One of my favorite websites is bottomelineinc.com, where you can find interesting information on a wide variety of topics, not simply financial items. One recent financial piece from them discusses things you need to know about Individual Retirement Accounts (IRAs).
I wouldn’t expect to have truly comprehensive information on a website devoted to a variety of disciplines, so I will give them credit for several good ideas, but I’ll embellish with some observations and expansions of my own. In this week’s blog we cover the first few, and next week we’ll continue with more from our own experiences.
According to bottomlineinc.com, these are things everyone should know about IRAs:
- IRA owners who have not attained age 59-1/2 will be charged a 10% early withdrawal penalty, unless they use a legal device called a 72t, or a Series of Substantially Equal Payments (SEPP). The SEPP payments can be calculated based on information found on the IRS website. There must be at least 5 payments, and they can’t end until you have reached age 59-1/2. I would add that early withdrawal penalties apply until the day you turn 59-1/2. Unlike many tax rules that use your age at year-end, this rule refers to your actual age.
- Penalties may also be avoided by using the withdrawn funds to pay medical expenses in excess of 10% of your Adjusted Gross Income (AGI). I would add that the withdrawal of the IRA funds will add to your AGI, so care must be taken to adhere to the rule for penalty avoidance.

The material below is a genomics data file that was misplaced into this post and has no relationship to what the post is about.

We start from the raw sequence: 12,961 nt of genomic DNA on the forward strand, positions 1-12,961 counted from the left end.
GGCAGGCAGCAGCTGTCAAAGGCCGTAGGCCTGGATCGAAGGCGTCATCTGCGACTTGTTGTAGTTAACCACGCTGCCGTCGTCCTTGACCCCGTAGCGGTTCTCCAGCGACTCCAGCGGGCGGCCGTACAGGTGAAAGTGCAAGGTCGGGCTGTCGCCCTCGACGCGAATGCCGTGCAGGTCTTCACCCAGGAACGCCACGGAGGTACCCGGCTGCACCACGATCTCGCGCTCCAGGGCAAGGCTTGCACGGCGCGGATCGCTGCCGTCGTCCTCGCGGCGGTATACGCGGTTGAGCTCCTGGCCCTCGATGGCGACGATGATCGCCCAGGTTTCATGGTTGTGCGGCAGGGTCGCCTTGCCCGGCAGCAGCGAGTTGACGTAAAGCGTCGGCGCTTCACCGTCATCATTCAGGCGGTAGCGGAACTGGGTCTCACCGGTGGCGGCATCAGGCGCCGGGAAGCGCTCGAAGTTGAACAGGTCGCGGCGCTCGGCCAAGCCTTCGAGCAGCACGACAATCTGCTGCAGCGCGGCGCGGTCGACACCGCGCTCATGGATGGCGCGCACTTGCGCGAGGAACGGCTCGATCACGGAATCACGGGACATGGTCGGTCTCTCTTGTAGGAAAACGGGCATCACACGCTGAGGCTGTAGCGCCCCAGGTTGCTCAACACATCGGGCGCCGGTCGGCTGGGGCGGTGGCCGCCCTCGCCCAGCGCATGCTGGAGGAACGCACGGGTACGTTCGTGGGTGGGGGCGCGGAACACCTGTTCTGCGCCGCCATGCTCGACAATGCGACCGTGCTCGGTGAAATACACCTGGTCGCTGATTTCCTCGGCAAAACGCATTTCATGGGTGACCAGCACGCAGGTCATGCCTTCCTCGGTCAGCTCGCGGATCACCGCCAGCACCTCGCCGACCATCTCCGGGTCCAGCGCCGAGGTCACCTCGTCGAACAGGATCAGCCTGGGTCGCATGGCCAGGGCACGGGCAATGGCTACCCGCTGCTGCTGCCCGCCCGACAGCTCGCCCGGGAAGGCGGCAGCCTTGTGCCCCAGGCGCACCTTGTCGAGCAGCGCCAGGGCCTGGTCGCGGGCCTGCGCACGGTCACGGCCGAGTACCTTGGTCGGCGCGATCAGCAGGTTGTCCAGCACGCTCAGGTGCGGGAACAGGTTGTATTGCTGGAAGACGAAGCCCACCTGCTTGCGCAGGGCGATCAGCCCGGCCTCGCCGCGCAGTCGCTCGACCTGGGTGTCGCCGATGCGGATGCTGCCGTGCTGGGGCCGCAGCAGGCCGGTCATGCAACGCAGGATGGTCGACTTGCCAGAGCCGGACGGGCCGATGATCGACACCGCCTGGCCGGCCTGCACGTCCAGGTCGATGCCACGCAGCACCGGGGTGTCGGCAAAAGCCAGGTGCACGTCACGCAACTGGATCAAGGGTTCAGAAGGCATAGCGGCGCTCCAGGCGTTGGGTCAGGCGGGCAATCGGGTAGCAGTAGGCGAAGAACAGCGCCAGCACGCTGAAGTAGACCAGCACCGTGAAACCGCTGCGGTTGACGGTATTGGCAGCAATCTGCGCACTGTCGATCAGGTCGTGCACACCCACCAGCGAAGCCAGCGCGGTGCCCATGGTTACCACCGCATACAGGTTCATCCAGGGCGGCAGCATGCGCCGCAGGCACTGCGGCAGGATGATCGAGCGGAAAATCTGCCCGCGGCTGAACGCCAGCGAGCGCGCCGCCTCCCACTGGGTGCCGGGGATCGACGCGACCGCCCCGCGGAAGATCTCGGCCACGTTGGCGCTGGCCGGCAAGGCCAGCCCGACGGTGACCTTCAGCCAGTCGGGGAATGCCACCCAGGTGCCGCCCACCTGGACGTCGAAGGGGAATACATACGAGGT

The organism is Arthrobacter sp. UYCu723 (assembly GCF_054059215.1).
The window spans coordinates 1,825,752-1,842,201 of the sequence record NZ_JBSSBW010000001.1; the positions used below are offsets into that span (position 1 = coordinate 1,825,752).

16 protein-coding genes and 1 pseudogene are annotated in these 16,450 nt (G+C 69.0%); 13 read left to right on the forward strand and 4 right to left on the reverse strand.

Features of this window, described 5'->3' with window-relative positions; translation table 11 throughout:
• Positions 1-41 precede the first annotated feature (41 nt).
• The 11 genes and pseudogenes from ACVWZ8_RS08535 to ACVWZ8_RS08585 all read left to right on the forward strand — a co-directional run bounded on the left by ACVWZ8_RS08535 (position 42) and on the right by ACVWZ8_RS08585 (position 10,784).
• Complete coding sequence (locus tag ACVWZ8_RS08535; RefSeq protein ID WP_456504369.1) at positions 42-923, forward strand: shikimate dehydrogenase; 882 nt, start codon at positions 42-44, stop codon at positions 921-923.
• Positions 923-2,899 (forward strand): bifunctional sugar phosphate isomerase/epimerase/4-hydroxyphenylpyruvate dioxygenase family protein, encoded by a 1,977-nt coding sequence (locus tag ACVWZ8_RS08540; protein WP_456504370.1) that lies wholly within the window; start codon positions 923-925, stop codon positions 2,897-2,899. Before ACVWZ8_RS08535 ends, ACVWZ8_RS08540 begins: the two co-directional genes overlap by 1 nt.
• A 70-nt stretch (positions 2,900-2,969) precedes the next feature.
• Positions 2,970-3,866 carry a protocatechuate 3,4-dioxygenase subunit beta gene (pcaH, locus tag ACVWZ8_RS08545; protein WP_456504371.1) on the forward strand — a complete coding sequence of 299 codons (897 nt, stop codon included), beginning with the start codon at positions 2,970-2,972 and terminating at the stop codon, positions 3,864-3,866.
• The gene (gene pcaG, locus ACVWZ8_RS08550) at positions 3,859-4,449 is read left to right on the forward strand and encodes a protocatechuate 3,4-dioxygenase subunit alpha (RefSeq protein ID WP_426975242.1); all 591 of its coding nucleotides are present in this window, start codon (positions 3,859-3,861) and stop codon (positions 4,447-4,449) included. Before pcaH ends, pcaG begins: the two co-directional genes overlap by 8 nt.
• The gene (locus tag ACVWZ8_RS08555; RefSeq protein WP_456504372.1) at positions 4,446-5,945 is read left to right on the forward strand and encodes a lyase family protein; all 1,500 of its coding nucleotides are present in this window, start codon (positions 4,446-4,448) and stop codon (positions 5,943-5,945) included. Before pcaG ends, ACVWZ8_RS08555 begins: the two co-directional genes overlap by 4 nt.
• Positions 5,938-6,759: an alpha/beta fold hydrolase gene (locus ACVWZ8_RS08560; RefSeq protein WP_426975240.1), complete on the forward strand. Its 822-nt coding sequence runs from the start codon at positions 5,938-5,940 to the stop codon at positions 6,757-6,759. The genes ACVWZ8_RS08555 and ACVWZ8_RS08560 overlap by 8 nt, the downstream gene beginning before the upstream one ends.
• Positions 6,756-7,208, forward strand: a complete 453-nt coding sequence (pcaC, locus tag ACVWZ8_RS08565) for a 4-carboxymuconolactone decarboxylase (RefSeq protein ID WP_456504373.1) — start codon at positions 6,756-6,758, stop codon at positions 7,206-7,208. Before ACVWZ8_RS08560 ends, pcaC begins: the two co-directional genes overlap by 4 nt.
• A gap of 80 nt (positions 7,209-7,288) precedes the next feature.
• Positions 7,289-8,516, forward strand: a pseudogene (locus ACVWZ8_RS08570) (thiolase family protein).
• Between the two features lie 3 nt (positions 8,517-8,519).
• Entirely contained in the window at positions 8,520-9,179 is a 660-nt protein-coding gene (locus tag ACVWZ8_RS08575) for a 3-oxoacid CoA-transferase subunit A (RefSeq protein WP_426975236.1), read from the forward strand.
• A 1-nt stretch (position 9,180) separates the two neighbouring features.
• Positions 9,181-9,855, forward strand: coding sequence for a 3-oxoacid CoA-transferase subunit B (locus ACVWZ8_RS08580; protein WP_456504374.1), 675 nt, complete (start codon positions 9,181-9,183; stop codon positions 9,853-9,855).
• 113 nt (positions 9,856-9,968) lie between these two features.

- IRA owners who are permanently disabled may withdraw penalty-free funds at any age (the income is fully taxed).
- Separating IRAs is sometimes necessary, but can also be done for convenience. Traditional IRAs can be lumped together, but must be separate and distinct from Roth IRAs and/or Inherited IRAs. IRA owners wishing to hold non-traditional investments, including precious metals and real estate, need to form separate IRAs in which the non-traditional assets are to be held. I would add that there are many advertisements today for holding precious metals “in your home.” In my opinion, this “advice” is very risky, and could cause your IRA to lose its tax-deferred status. I would also add that the rules for holding real estate in your IRA are onerous and complex, and should only be done after reaching an in-depth understanding of the rules.
- Working spouses can contribute to their own IRA, and in addition, to a “Spousal IRA” for a non-working spouse, subject to the same rules all IRA owners have, including earned income limitations and age-based contribution limits. I would add that the rules for IRA eligibility are complex, and if misunderstood or misapplied, could be costly.
For a better understanding of the various IRA rules, listen to our radio show, or call the office at (904) 685-1505. Van Wie Financial is fee-only – for a reason.